It was Jon who stop and paused first. Above all the other birds singing, trying to pick out a small 2 note call is tough.

IMG_3884Willow Flycatcher greeted us as we made our way out onto the grasslands.

Then both of us heard the call. Now all our attention is tuned into the Henslow’s whereabouts. And since Jon heard it first, it was me who spotted it as it crept along the grassy border where the short and tall grass meet. We both got on it and verified it was indeed a Henslow’s Sparrow. Then it flew to a nearby bush where it perched on top and started to sing.


And since I didn’t have my digiscoping rig with me I really had to try and get close to capture any kind of picture. As we positioned ourselves to get a better look it flew down into the long grass. We moved onto a mowed path that ran parallel to the bike path and the bird jumped out. Quickly I took some pictures.

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As far as I was concerned, this was a successful trip with such a great bird. Not wanting to bother this bird because of our concern that their nest was close by (there were actually 2 Henslow’s) we retreated down the trail, and made our way towards the bird blind that overlooks the wetlands. We scanned from the blind for a few minutes before heading out onto the overgrown dike that cuts across the narrowest part of the wetlands. This time were looking for a Least Bittern. We never got any look at the Least Bittern, however we heard what we thought was one calling. As we moved closer to the bird, it quit calling.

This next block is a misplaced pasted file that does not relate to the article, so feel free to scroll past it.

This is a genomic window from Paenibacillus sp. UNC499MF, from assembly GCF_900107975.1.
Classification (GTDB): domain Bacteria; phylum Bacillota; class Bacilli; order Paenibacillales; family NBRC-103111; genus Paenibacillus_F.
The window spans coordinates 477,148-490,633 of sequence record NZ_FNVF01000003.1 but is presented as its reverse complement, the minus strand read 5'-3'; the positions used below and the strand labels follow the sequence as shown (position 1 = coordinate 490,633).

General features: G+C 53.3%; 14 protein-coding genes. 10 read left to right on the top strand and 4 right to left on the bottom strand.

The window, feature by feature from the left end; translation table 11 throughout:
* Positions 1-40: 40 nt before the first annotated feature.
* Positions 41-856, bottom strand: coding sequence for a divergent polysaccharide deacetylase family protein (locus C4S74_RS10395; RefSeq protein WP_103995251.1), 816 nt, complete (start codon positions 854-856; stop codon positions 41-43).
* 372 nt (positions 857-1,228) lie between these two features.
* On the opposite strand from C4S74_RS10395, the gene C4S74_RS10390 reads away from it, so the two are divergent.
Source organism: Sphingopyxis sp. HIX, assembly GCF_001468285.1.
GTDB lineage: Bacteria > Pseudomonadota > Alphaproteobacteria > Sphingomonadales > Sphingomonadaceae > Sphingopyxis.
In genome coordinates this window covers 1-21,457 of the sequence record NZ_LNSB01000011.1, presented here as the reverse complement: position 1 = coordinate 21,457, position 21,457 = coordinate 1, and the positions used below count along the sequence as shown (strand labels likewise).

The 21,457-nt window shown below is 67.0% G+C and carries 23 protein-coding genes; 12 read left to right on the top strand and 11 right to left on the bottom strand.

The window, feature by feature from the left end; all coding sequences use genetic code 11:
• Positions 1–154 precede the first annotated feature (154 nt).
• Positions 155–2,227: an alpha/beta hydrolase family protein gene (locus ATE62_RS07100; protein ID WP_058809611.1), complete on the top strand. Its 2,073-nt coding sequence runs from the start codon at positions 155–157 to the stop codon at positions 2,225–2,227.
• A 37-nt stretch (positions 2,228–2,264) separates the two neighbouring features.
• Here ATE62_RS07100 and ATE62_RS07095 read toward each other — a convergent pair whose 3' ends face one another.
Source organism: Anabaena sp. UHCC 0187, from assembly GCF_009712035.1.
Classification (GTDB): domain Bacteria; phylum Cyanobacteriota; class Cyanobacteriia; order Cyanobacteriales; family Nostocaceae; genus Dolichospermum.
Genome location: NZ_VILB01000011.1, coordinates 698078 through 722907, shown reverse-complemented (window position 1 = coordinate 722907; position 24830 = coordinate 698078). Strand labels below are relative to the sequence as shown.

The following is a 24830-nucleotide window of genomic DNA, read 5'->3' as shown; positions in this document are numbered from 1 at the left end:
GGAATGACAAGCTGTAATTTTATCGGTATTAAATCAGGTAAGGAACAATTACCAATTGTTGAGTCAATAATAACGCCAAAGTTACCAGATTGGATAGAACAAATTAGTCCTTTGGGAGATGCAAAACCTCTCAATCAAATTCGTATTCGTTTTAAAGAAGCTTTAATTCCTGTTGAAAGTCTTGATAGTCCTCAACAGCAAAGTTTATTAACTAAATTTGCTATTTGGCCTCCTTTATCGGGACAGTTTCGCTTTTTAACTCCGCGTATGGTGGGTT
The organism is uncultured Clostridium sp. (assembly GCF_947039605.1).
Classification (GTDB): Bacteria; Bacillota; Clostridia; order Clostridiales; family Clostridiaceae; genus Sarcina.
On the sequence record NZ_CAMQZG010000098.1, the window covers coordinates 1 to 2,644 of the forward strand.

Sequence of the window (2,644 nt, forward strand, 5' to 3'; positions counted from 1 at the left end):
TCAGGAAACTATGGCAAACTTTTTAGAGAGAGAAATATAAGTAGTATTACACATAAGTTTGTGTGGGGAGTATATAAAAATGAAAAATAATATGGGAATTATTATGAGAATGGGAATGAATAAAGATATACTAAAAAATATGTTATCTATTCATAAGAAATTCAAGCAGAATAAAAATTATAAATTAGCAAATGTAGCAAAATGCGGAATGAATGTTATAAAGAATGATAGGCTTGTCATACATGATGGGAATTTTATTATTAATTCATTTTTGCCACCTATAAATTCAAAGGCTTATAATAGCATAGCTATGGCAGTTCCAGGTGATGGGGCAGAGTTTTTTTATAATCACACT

We moved on and made our way back to the car where we continued to explore more of the shadier portions of the park. The sun was up and beginning to melt our brains. We drove to the Timber Lakes region of the park where dense trees cover deep ravines. Wood Thrush, Hooded Warblers, and a Ovenbird were some of the species either seen or heard. However the highlight were all the Cerulean Warblers. From the tops of the towering trees we could hear them sing. Multiple birds were putting on a vocal display as we searched for any movements. We’d see a single bird fly from one tree to the next, but with such dense follage picking them out from all the leaves was next to impossible.